p-value Posterior tooth-loss
≤ 3 teeth
4-12 teeth
≤9 teeth
10-16 teeth
The choice of food
texture (%) †
Soft solid food
Hard solid food
55.6 (5)
0.002* 5 (1)
95 (19)
42.9 (6)
Salivary flowrate (mean,SD) †† 1.3340
0.257 1.4711
† Chi-Square, †† Mann-Whitney. p< .05 was a significant level

Salivary flow rate in the ≤ 3 groups anterior tooth loss was higher than in the 4-12 groups anterior tooth loss, p> 0.05. In contrast, there was a decrease in salivary flow rate in the posterior 10-16 tooth loss group compared with the ≤ 9 posterior tooth loss group, p< 0.05 as showed in Table 3.


This study was the first exploration of the tooth loss distribution, Eichner Index (EI) classification proportion, salivary flow rate, choice of food texture on the two groups based on the MMSE score in the community-dwelling elderly in Indonesia. The result will give important information for continuing the prospective study in the future. There was no significant difference in the characteristics of the participants in age and gender for normal and cognitive impairment groups, p>0.05. We found the level of education was significantly lower in the cognitive impairment group (p=0.006, p<0.05).

There were variations in the level of education in this community from uneducated to university level. The average education level was 8.31 years. Our study shows the cognitive impairment group has a lower level of education, by an average of 5.70 years. We found significantly higher anterior tooth loss in the cognitive impairment groups (p<0,05) and showed a higher tendency of posterior tooth loss compared with the normal groups (10.4±4.9 vs 7.1±5.9), p> 0.05. As we mentioned earlier, we investigated the position of tooth loss to determine the distribution of tooth loss occurring in the cognitive impairment group due to an increase in recent studies on tooth status or the number of teeth and cognitive decline [25, 27-30]. One study conducted by Takeuchi et al. demonstrated an association between posterior tooth occlusion and cognitive function [31]. In our study, we found that the cognitive impairment group had a higher anterior tooth loss and they had a lower education level as well.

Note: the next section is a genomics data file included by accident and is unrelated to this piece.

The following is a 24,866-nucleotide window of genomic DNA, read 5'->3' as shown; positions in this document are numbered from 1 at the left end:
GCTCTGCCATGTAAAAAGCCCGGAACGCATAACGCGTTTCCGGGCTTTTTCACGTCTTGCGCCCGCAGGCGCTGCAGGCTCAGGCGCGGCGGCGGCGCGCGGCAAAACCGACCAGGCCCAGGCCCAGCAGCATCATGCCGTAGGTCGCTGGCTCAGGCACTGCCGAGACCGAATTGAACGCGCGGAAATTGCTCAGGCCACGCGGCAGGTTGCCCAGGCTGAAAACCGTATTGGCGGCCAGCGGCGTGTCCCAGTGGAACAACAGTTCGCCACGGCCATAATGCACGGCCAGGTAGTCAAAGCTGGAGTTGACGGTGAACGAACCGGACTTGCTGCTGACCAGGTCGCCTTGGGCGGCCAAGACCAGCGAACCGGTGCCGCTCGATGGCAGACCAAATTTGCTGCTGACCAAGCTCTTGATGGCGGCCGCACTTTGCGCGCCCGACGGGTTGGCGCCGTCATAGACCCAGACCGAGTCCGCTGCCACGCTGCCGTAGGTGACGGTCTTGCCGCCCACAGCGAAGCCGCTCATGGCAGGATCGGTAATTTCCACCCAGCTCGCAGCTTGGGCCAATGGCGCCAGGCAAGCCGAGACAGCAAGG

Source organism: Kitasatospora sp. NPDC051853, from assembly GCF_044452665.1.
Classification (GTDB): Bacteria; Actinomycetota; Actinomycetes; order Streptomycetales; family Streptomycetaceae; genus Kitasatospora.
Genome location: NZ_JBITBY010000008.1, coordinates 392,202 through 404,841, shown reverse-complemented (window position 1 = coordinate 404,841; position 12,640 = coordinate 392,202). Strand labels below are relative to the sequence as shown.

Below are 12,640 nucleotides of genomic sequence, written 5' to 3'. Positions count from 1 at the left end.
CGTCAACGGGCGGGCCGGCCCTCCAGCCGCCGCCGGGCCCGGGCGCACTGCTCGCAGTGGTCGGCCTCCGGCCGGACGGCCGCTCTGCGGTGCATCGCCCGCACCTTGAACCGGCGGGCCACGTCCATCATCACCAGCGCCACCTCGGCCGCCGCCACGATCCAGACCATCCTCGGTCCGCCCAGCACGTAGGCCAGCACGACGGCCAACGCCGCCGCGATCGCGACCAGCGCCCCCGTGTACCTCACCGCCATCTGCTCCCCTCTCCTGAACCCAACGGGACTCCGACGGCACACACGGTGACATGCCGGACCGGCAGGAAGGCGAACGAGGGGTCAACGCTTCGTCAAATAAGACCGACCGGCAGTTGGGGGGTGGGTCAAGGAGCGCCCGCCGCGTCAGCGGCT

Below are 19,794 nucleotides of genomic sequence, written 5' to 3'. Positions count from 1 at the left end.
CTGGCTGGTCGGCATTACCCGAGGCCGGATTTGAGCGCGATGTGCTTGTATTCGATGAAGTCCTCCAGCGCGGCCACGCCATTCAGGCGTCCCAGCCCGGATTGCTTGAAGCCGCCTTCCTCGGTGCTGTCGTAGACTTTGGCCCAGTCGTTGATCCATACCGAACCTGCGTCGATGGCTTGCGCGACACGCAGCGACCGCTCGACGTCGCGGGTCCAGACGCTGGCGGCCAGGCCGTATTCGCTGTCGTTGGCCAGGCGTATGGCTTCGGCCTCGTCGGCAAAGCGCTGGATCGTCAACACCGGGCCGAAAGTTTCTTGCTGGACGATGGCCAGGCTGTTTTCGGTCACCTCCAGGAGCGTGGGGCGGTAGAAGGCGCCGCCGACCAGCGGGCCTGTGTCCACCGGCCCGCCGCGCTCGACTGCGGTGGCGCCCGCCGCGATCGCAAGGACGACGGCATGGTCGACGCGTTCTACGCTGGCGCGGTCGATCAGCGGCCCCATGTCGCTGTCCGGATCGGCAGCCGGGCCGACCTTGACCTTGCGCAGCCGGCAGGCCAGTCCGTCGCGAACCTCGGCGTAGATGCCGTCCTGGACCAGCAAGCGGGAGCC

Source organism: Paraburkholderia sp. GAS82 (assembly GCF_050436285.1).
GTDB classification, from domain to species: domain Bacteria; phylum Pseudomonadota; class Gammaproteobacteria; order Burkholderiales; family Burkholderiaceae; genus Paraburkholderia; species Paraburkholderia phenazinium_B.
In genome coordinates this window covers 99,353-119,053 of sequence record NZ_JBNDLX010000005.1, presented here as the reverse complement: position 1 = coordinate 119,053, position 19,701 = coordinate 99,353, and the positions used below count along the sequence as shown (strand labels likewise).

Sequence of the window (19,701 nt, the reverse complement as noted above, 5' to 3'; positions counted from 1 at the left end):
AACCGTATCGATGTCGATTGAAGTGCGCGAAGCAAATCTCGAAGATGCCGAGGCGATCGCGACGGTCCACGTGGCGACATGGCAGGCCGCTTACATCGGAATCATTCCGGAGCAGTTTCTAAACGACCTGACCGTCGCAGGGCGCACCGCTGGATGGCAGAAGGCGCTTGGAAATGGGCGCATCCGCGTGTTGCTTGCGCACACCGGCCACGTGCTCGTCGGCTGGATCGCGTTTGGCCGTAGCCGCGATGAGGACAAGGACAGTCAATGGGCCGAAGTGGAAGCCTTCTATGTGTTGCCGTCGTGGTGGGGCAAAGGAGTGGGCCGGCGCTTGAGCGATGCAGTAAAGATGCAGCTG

A study in Indonesia conducted by Umniyati et al. revealed a link between age, anterior tooth loss, and posterior tooth loss, and quality of life. Respondents are mostly women (86%) and have low education (67%). Furthermore, there was no relationship between gender, employment status, and education level with the quality of life [32]. Another study by Kusdhany et al. showed that 6.78% of respondents had academic and university degrees, but the results explained that there was no correlation between age and education level with OHR-QoL [33]. These results support our data which shows that most of the respondents still have a low level of education. Low education level will result in a lack of good source income, limited access to oral health information, and delay in visiting dentists. In this community-dwelling elderly, oral health has not become a priority in their life. So, that it will have an impact on low OHR-QoL.

Another similar study in Jordan by A-Omiri et al. revealed that tooth loss has an impact on the level of satisfaction with their appearance, pain levels, oral comfort, general performance, and capacity to eat in daily living [34]. Another Brazilian study divided loss of teeth into anterior tooth loss dan posterior tooth loss performed by Batista et al. The results showed that tooth loss of up to 12 teeth including the anterior teeth resulted in a higher oral health index profile (OHIP) score compared to those who lost 12 teeth but only the posterior teeth. The position of the tooth loss determines the quality of life rather than the number of teeth alone [35]. A study revealed that oral health-related quality of life (OHR-QoL) did not depend on the number of tooth loss due to a weak correlation (r= -0.133, p= 0.041) [33]. A previous review study by Gerritsen et al. stated that tooth loss is associated with impairment of OHR-QoL and distribution of tooth loss affects the severity of impairment [7].